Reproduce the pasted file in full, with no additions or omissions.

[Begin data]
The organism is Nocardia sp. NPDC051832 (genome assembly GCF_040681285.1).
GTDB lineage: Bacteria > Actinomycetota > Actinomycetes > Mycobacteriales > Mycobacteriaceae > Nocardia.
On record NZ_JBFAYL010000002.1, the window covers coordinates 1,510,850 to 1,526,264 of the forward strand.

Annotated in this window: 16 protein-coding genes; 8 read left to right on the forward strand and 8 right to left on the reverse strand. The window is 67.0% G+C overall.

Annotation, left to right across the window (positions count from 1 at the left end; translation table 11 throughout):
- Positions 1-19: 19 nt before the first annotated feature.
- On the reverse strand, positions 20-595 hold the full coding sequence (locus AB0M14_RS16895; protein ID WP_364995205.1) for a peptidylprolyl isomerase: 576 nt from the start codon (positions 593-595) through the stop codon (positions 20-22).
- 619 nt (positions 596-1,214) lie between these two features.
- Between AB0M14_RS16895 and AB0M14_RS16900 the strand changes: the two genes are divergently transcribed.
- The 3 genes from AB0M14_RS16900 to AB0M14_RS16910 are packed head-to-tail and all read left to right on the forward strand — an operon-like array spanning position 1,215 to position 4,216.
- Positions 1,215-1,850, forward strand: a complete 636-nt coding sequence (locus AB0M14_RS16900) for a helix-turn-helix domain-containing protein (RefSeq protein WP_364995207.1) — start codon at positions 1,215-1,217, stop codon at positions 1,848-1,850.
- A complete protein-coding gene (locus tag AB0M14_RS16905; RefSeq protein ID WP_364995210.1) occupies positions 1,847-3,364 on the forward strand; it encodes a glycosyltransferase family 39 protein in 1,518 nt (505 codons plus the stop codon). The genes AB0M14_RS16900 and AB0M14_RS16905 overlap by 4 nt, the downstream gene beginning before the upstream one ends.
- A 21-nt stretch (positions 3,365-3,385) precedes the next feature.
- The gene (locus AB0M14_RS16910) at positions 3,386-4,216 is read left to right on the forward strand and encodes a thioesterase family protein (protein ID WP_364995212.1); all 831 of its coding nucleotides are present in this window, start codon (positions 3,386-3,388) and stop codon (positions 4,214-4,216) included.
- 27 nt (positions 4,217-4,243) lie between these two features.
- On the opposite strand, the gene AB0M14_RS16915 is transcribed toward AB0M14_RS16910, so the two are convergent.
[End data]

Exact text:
The organism is Nocardia sp. NPDC051832 (genome assembly GCF_040681285.1).
GTDB lineage: Bacteria > Actinomycetota > Actinomycetes > Mycobacteriales > Mycobacteriaceae > Nocardia.
On record NZ_JBFAYL010000002.1, the window covers coordinates 1,510,850 to 1,526,264 of the forward strand.

Annotated in this window: 16 protein-coding genes; 8 read left to right on the forward strand and 8 right to left on the reverse strand. The window is 67.0% G+C overall.

Annotation, left to right across the window (positions count from 1 at the left end; translation table 11 throughout):
- Positions 1-19: 19 nt before the first annotated feature.
- On the reverse strand, positions 20-595 hold the full coding sequence (locus AB0M14_RS16895; protein ID WP_364995205.1) for a peptidylprolyl isomerase: 576 nt from the start codon (positions 593-595) through the stop codon (positions 20-22).
- 619 nt (positions 596-1,214) lie between these two features.
- Between AB0M14_RS16895 and AB0M14_RS16900 the strand changes: the two genes are divergently transcribed.
- The 3 genes from AB0M14_RS16900 to AB0M14_RS16910 are packed head-to-tail and all read left to right on the forward strand — an operon-like array spanning position 1,215 to position 4,216.
- Positions 1,215-1,850, forward strand: a complete 636-nt coding sequence (locus AB0M14_RS16900) for a helix-turn-helix domain-containing protein (RefSeq protein WP_364995207.1) — start codon at positions 1,215-1,217, stop codon at positions 1,848-1,850.
- A complete protein-coding gene (locus tag AB0M14_RS16905; RefSeq protein ID WP_364995210.1) occupies positions 1,847-3,364 on the forward strand; it encodes a glycosyltransferase family 39 protein in 1,518 nt (505 codons plus the stop codon). The genes AB0M14_RS16900 and AB0M14_RS16905 overlap by 4 nt, the downstream gene beginning before the upstream one ends.
- A 21-nt stretch (positions 3,365-3,385) precedes the next feature.
- The gene (locus AB0M14_RS16910) at positions 3,386-4,216 is read left to right on the forward strand and encodes a thioesterase family protein (protein ID WP_364995212.1); all 831 of its coding nucleotides are present in this window, start codon (positions 3,386-3,388) and stop codon (positions 4,214-4,216) included.
- 27 nt (positions 4,217-4,243) lie between these two features.
- On the opposite strand, the gene AB0M14_RS16915 is transcribed toward AB0M14_RS16910, so the two are convergent.